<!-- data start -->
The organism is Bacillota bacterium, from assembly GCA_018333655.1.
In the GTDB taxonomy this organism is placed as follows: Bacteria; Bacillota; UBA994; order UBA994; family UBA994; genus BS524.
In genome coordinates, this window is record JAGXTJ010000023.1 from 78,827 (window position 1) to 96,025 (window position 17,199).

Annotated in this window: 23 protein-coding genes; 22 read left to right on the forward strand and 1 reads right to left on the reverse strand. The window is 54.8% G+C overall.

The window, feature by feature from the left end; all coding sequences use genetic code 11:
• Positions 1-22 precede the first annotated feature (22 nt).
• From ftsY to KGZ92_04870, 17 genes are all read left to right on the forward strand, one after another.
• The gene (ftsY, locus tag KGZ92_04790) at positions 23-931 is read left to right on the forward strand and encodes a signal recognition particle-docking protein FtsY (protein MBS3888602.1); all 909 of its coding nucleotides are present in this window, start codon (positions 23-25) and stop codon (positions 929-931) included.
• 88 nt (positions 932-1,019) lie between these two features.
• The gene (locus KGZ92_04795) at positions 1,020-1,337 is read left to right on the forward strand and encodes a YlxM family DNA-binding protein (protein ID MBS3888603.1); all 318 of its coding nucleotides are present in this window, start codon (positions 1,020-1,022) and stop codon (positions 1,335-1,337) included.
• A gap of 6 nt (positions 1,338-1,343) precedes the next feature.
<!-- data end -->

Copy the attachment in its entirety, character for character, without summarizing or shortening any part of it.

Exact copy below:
The organism is Bacillota bacterium, from assembly GCA_018333655.1.
In the GTDB taxonomy this organism is placed as follows: Bacteria; Bacillota; UBA994; order UBA994; family UBA994; genus BS524.
In genome coordinates, this window is record JAGXTJ010000023.1 from 78,827 (window position 1) to 96,025 (window position 17,199).

Annotated in this window: 23 protein-coding genes; 22 read left to right on the forward strand and 1 reads right to left on the reverse strand. The window is 54.8% G+C overall.

The window, feature by feature from the left end; all coding sequences use genetic code 11:
• Positions 1-22 precede the first annotated feature (22 nt).
• From ftsY to KGZ92_04870, 17 genes are all read left to right on the forward strand, one after another.
• The gene (ftsY, locus tag KGZ92_04790) at positions 23-931 is read left to right on the forward strand and encodes a signal recognition particle-docking protein FtsY (protein MBS3888602.1); all 909 of its coding nucleotides are present in this window, start codon (positions 23-25) and stop codon (positions 929-931) included.
• 88 nt (positions 932-1,019) lie between these two features.
• The gene (locus KGZ92_04795) at positions 1,020-1,337 is read left to right on the forward strand and encodes a YlxM family DNA-binding protein (protein ID MBS3888603.1); all 318 of its coding nucleotides are present in this window, start codon (positions 1,020-1,022) and stop codon (positions 1,335-1,337) included.
• A gap of 6 nt (positions 1,338-1,343) precedes the next feature.